Gerald's Game

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Gerald's Game
First edition cover
AuthorStephen King
IllustratorBill Russell
Cover artistRob Wood
CountryUnited States
Publication date
May 1992
Media typePrint (Hardcover)

Gerald's Game is a 1992 suspense novel by American writer Stephen King.[1] The story is about a woman whose husband dies of a heart attack while she is handcuffed to a bed, and, following the subsequent realization that she is trapped with little hope of rescue, begins to let the voices inside her head take over.

The book is dedicated to King's wife Tabitha and her five sisters. Originally, the book was intended to be a companion piece to King's novel Dolores Claiborne, with the connecting theme of two women in crisis caught in the path of an eclipse, though this aspect was greatly reduced by the time the books were published.[citation needed]

The book was adapted into a 2017 film directed by Mike Flanagan.


Jessie Angela Mahout Burlingame and her husband Gerald, a successful and aggressive lawyer, travel from Portland to their secluded lake house in western Maine near Kashwakamak Lake for a spontaneous romantic getaway. The titular "game" involves handcuffing Jessie to the bed for lovemaking, a recent addition to their marriage that Jessie only pretends to enjoy, though Gerald finds it exciting. This time, however, Jessie finds herself reluctant after being handcuffed to the bedposts and asks to stop, only to be ignored by Gerald, who pretends her protests are only part of their game. Realizing her husband is deliberately feigning ignorance and that he plans to rape her, Jessie lashes out, kicking Gerald in the chest. The shock causes him to have a fatal heart attack. He dies, leaving Jessie still handcuffed to the bed.

At first, Jessie is only horrified at her husband's death and fears the humiliation of being discovered semi-naked and handcuffed, but she quickly realizes the situation is far more dire: it is unlikely that she or Gerald will be missed for several days, no one will think to look for them at the lake house, and all the usual lake residents have gone for the season. There is a real possibility that Jessie will die if she cannot escape.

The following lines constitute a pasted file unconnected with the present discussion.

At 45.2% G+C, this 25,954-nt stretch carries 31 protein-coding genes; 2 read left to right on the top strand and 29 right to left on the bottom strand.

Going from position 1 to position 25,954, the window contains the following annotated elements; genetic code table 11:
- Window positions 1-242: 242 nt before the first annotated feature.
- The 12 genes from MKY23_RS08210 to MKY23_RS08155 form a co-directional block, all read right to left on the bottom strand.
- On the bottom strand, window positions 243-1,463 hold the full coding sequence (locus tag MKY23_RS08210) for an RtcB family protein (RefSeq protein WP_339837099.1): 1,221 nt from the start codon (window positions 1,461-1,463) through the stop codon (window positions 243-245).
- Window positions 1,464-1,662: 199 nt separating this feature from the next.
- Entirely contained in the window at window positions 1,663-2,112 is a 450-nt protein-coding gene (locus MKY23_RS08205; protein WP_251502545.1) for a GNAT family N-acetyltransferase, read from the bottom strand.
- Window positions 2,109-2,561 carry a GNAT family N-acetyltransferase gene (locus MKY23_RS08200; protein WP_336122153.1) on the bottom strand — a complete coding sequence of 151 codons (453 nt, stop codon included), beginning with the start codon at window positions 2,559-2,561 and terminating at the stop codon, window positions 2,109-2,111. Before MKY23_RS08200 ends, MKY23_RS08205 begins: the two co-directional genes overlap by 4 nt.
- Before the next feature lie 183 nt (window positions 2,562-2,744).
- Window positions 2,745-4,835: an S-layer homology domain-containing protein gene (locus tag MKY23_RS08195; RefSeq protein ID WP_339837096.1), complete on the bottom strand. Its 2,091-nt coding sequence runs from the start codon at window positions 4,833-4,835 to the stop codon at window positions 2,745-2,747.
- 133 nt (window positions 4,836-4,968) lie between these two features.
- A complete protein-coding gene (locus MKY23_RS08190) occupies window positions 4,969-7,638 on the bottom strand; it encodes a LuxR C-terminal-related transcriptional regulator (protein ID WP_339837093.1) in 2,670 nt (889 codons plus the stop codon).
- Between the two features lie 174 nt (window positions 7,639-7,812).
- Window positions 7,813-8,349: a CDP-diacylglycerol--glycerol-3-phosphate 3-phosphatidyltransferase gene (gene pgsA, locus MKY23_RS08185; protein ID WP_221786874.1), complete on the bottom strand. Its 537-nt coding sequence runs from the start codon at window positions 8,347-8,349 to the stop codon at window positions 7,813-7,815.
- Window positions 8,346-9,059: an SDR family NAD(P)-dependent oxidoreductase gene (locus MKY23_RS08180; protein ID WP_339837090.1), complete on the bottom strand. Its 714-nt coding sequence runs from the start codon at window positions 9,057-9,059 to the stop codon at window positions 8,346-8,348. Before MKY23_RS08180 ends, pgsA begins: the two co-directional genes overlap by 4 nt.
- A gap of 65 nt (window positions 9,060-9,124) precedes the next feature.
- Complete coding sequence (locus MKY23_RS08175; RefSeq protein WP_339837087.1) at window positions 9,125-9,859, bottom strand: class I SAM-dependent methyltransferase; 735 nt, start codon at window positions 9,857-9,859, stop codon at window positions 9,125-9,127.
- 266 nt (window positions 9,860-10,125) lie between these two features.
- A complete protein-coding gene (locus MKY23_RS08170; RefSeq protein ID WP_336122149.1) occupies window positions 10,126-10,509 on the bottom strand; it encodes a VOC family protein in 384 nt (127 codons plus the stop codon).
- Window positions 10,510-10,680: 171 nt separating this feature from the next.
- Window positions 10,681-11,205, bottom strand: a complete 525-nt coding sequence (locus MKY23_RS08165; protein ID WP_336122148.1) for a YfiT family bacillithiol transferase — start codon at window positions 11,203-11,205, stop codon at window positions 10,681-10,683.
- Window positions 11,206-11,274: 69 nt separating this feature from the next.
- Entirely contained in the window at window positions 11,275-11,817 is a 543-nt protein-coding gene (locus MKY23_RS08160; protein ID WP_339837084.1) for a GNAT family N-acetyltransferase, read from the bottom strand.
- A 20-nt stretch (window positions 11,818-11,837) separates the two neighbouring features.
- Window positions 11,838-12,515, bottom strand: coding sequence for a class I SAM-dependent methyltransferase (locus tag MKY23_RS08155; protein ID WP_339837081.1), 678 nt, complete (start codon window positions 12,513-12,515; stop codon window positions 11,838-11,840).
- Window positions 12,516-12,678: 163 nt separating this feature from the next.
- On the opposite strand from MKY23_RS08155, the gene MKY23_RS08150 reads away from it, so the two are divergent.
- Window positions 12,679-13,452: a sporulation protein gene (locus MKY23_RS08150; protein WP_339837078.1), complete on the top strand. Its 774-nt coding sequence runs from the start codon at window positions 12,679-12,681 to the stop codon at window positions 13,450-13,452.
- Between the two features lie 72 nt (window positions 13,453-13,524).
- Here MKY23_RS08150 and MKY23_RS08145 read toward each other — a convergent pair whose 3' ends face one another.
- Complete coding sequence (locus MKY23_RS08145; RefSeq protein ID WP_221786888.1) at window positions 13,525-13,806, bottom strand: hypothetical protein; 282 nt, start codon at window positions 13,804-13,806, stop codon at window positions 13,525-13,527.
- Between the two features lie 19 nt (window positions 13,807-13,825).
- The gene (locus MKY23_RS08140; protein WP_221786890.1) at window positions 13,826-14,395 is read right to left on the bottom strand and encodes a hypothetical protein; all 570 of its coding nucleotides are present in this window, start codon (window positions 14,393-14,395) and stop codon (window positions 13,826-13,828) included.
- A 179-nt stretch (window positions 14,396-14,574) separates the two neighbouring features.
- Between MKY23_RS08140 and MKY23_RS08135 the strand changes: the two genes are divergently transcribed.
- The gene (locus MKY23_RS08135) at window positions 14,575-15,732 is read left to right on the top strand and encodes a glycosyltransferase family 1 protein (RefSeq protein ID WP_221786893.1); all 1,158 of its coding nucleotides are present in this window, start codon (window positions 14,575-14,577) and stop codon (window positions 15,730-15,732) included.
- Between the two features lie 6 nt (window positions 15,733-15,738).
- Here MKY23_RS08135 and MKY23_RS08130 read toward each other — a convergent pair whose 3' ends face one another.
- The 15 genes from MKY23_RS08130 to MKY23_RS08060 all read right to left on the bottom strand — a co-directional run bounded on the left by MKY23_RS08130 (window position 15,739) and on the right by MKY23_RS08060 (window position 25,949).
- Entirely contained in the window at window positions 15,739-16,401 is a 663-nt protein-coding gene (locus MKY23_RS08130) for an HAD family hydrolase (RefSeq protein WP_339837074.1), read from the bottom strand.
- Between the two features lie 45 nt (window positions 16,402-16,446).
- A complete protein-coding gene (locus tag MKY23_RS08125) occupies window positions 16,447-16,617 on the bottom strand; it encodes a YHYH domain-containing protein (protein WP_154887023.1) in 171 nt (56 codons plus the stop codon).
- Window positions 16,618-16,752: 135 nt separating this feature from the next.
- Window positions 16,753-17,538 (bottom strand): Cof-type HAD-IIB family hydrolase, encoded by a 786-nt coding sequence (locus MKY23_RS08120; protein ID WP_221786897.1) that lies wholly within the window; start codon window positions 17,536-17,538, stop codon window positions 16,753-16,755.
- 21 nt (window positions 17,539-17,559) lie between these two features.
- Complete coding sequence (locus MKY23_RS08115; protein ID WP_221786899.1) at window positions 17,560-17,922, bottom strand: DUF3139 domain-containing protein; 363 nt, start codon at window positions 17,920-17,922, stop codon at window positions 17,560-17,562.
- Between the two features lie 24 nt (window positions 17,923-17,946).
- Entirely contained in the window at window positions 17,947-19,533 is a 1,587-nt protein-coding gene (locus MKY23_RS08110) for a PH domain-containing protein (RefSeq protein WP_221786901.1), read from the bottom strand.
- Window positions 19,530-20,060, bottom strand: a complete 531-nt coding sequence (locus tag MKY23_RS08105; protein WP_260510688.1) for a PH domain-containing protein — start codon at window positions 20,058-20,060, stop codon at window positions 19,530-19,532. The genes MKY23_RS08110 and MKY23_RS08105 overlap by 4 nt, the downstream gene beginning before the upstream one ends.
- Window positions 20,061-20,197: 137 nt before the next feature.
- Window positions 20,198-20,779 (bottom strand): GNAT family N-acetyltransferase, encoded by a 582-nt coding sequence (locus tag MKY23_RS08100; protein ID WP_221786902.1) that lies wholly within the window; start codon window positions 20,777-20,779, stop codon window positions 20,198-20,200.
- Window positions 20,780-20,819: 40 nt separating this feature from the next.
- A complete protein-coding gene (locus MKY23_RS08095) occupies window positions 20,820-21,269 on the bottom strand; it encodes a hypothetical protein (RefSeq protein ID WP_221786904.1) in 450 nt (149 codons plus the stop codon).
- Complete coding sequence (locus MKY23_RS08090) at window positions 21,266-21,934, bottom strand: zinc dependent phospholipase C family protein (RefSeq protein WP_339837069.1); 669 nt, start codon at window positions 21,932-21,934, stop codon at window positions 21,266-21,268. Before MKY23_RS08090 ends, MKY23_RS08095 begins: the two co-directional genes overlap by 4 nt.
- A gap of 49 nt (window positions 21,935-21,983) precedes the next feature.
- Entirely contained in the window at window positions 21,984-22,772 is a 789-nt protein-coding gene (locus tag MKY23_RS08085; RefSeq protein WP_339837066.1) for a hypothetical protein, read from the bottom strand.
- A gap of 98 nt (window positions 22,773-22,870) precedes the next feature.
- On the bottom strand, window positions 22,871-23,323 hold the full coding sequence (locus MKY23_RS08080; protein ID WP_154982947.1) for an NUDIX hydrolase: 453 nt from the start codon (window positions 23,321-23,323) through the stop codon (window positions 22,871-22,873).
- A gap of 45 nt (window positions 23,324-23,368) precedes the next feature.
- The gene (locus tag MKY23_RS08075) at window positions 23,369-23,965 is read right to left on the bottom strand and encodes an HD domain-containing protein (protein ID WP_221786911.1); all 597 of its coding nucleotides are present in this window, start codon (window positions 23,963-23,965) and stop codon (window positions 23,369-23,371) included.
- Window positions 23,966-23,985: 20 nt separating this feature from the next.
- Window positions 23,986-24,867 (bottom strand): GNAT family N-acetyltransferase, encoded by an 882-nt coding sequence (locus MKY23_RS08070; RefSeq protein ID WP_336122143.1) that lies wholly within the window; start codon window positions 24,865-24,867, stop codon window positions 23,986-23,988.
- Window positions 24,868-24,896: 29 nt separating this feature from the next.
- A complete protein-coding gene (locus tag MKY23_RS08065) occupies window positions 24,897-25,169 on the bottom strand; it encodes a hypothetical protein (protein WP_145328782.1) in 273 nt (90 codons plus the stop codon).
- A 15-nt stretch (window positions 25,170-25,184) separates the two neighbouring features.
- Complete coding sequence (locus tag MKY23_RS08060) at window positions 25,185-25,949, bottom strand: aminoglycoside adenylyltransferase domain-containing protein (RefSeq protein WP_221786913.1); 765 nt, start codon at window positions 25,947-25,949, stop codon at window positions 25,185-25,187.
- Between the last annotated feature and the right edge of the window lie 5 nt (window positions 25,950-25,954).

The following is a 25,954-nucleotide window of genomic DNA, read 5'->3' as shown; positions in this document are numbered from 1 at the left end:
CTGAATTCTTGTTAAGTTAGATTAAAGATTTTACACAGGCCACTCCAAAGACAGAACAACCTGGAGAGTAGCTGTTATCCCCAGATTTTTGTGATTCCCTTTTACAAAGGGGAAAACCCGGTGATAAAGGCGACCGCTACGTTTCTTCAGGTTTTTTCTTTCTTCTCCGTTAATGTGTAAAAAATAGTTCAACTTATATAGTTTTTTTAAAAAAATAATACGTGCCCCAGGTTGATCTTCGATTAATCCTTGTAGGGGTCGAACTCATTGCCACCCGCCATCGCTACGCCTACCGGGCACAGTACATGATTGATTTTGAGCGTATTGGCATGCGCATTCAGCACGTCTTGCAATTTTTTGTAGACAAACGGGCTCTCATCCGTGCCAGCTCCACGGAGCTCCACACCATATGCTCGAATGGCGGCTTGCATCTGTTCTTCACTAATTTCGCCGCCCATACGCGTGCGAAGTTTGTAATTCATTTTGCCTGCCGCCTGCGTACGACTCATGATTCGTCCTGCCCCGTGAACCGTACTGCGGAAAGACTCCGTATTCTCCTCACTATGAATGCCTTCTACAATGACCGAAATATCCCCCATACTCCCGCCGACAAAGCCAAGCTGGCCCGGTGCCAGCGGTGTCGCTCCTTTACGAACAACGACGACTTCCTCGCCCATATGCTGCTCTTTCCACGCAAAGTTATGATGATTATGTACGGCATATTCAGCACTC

While Jessie frantically explores and rejects plans, a combination of panic and thirst causes her to hallucinate voices: "The Goodwife" or "Goody Burlingame," a Puritanical version of herself that undermines her escape attempts by insisting things will be fine and that she should wait to be rescued; "Punkin," a representation of Jessie as a 10-year-old girl; Ruth Neary, a college roommate whom Jessie abandoned after a conversation that strayed dangerously close to uncovering Jessie's childhood; and Nora, Jessie's former psychologist, whom Jessie likewise abandoned when Nora questioned Jessie's relationship with her father. Guided by these voices, Jessie realizes that "Goody's" advice to wait for rescue stems from a subconscious belief that she deserves to be trapped in this situation, even if it means her death. When she probes for the reason behind this self-destructive belief, Jessie is able to recall a long-repressed memory of being sexually abused by her father during a solar eclipse when Jessie was ten. Her father manipulated young Jessie into believing that she was complicit, resulting in lifelong feelings of shame and guilt. Jessie also remembers an inexplicable event in the aftermath of the abuse, during which she experienced a momentary psychic connection with an unknown woman. The memories cause Jessie to acknowledge how unhappy and controlling her marriage to Gerald was, leading her to suspect she gave up her independent and courageous spirit for the security of being Gerald's trophy wife.